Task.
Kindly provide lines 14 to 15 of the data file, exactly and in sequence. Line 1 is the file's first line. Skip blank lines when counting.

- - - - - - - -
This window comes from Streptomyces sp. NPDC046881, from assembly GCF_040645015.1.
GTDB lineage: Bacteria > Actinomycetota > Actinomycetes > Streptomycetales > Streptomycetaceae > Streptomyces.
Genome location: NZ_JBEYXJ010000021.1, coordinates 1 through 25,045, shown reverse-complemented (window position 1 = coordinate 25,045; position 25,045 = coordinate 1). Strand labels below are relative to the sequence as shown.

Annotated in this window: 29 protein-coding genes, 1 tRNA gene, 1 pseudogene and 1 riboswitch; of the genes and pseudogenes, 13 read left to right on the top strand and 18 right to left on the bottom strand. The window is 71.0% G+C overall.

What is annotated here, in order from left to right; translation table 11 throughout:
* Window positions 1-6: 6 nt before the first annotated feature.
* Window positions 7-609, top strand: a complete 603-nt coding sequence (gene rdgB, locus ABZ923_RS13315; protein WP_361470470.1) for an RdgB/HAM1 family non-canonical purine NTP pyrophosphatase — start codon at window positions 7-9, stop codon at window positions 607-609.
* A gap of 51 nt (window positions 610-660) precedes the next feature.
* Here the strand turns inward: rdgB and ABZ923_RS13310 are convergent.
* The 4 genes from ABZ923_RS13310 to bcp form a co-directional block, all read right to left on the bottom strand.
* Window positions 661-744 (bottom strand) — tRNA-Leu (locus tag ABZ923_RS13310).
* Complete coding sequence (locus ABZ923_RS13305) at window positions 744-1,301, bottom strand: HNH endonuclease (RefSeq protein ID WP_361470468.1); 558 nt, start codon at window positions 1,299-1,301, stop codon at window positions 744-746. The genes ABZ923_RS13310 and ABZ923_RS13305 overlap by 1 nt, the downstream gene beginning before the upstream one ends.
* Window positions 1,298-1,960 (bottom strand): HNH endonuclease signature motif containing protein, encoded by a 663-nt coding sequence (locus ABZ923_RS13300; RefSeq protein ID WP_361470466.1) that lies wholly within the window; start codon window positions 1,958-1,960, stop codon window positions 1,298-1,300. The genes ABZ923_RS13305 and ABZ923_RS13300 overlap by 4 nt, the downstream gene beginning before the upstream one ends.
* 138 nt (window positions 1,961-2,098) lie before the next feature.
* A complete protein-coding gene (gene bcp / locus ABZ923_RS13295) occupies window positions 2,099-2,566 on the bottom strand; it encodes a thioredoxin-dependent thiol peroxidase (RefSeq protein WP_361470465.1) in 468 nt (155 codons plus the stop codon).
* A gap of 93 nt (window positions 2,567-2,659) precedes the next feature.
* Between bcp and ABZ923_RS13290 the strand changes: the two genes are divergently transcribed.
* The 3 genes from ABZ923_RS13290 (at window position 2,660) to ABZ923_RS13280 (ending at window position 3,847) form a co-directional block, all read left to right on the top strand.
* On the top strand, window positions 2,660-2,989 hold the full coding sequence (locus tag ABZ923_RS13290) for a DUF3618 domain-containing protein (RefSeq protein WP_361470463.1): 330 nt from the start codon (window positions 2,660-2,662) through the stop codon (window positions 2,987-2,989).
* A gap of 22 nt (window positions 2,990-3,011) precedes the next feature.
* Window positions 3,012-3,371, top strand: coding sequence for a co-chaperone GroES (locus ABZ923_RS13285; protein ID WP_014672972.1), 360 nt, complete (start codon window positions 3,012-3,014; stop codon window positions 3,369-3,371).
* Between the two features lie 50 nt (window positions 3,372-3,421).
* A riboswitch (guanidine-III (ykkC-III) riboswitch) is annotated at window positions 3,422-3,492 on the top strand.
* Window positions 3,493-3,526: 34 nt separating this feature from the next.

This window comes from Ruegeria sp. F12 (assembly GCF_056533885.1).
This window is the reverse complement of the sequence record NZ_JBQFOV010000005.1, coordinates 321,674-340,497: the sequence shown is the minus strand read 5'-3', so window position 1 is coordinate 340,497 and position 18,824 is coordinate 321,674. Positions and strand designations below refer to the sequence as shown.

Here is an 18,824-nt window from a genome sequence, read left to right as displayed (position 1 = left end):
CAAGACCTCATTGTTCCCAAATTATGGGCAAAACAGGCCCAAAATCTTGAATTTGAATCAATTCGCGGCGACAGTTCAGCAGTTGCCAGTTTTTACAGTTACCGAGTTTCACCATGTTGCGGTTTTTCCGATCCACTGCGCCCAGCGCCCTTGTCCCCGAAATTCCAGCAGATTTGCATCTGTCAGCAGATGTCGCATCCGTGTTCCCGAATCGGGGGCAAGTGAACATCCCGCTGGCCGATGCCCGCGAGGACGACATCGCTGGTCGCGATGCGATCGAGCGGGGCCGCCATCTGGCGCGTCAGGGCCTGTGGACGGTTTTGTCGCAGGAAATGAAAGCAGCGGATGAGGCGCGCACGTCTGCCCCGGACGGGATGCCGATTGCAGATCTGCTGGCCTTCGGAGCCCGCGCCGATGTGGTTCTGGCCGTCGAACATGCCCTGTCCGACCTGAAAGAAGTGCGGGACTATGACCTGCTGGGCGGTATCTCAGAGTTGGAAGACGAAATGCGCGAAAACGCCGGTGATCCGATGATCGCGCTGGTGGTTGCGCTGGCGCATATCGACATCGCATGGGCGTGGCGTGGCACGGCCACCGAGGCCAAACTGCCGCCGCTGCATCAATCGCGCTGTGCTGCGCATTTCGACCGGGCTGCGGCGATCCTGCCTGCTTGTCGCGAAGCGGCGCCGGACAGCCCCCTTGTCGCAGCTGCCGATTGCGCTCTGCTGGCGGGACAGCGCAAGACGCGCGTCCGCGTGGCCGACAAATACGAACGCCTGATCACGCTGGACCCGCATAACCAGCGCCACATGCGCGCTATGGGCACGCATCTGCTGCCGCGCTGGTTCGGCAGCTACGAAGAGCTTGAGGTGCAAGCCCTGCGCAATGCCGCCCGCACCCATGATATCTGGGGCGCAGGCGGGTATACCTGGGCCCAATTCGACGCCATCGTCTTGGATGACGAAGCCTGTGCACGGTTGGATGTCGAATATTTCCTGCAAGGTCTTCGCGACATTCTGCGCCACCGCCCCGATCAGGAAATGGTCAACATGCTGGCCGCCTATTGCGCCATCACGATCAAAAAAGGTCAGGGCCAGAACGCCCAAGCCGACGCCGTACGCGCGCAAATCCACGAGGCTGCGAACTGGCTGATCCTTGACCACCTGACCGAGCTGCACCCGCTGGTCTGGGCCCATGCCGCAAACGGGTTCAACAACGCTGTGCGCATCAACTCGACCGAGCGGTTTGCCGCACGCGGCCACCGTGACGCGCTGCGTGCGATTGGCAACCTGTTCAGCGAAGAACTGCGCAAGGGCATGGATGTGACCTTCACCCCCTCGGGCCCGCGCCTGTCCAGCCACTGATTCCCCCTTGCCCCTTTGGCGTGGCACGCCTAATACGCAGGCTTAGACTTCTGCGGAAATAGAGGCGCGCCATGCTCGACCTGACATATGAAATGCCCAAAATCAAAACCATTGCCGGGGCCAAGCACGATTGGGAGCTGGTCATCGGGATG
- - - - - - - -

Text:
* 138 nt (window positions 1,961-2,098) lie before the next feature.
* A complete protein-coding gene (gene bcp / locus ABZ923_RS13295) occupies window positions 2,099-2,566 on the bottom strand; it encodes a thioredoxin-dependent thiol peroxidase (RefSeq protein WP_361470465.1) in 468 nt (155 codons plus the stop codon).